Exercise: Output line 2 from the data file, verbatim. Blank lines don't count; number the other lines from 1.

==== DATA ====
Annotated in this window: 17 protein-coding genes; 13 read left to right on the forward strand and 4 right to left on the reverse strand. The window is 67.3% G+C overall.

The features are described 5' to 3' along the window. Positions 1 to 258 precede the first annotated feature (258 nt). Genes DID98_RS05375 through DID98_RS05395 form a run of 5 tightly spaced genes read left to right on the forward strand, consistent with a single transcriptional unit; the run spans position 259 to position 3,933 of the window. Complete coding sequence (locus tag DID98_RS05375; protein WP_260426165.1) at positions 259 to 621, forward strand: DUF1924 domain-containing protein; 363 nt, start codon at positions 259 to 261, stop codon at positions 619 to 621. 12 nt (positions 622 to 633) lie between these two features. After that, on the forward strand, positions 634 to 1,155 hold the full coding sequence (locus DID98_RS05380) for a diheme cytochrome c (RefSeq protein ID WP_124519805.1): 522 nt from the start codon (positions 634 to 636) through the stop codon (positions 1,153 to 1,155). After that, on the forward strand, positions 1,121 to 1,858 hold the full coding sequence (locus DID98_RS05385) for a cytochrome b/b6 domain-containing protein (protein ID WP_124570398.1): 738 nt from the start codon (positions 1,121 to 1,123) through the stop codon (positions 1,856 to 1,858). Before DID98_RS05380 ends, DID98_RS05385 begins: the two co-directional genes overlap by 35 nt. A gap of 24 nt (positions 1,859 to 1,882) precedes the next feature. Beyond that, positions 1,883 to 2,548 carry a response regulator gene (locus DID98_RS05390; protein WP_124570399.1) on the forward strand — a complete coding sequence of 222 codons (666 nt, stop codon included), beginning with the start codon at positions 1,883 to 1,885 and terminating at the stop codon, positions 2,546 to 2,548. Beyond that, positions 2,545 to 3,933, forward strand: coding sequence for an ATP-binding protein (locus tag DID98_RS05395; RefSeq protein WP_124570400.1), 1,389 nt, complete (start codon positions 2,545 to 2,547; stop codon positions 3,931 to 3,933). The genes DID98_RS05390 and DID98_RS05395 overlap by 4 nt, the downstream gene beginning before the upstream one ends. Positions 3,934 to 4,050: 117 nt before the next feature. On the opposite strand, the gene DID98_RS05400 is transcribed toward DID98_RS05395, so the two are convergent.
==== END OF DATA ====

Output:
The features are described 5' to 3' along the window. Positions 1 to 258 precede the first annotated feature (258 nt). Genes DID98_RS05375 through DID98_RS05395 form a run of 5 tightly spaced genes read left to right on the forward strand, consistent with a single transcriptional unit; the run spans position 259 to position 3,933 of the window. Complete coding sequence (locus tag DID98_RS05375; protein WP_260426165.1) at positions 259 to 621, forward strand: DUF1924 domain-containing protein; 363 nt, start codon at positions 259 to 261, stop codon at positions 619 to 621. 12 nt (positions 622 to 633) lie between these two features. After that, on the forward strand, positions 634 to 1,155 hold the full coding sequence (locus DID98_RS05380) for a diheme cytochrome c (RefSeq protein ID WP_124519805.1): 522 nt from the start codon (positions 634 to 636) through the stop codon (positions 1,153 to 1,155). After that, on the forward strand, positions 1,121 to 1,858 hold the full coding sequence (locus DID98_RS05385) for a cytochrome b/b6 domain-containing protein (protein ID WP_124570398.1): 738 nt from the start codon (positions 1,121 to 1,123) through the stop codon (positions 1,856 to 1,858). Before DID98_RS05380 ends, DID98_RS05385 begins: the two co-directional genes overlap by 35 nt. A gap of 24 nt (positions 1,859 to 1,882) precedes the next feature. Beyond that, positions 1,883 to 2,548 carry a response regulator gene (locus DID98_RS05390; protein WP_124570399.1) on the forward strand — a complete coding sequence of 222 codons (666 nt, stop codon included), beginning with the start codon at positions 1,883 to 1,885 and terminating at the stop codon, positions 2,546 to 2,548. Beyond that, positions 2,545 to 3,933, forward strand: coding sequence for an ATP-binding protein (locus tag DID98_RS05395; RefSeq protein WP_124570400.1), 1,389 nt, complete (start codon positions 2,545 to 2,547; stop codon positions 3,931 to 3,933). The genes DID98_RS05390 and DID98_RS05395 overlap by 4 nt, the downstream gene beginning before the upstream one ends. Positions 3,934 to 4,050: 117 nt before the next feature. On the opposite strand, the gene DID98_RS05400 is transcribed toward DID98_RS05395, so the two are convergent.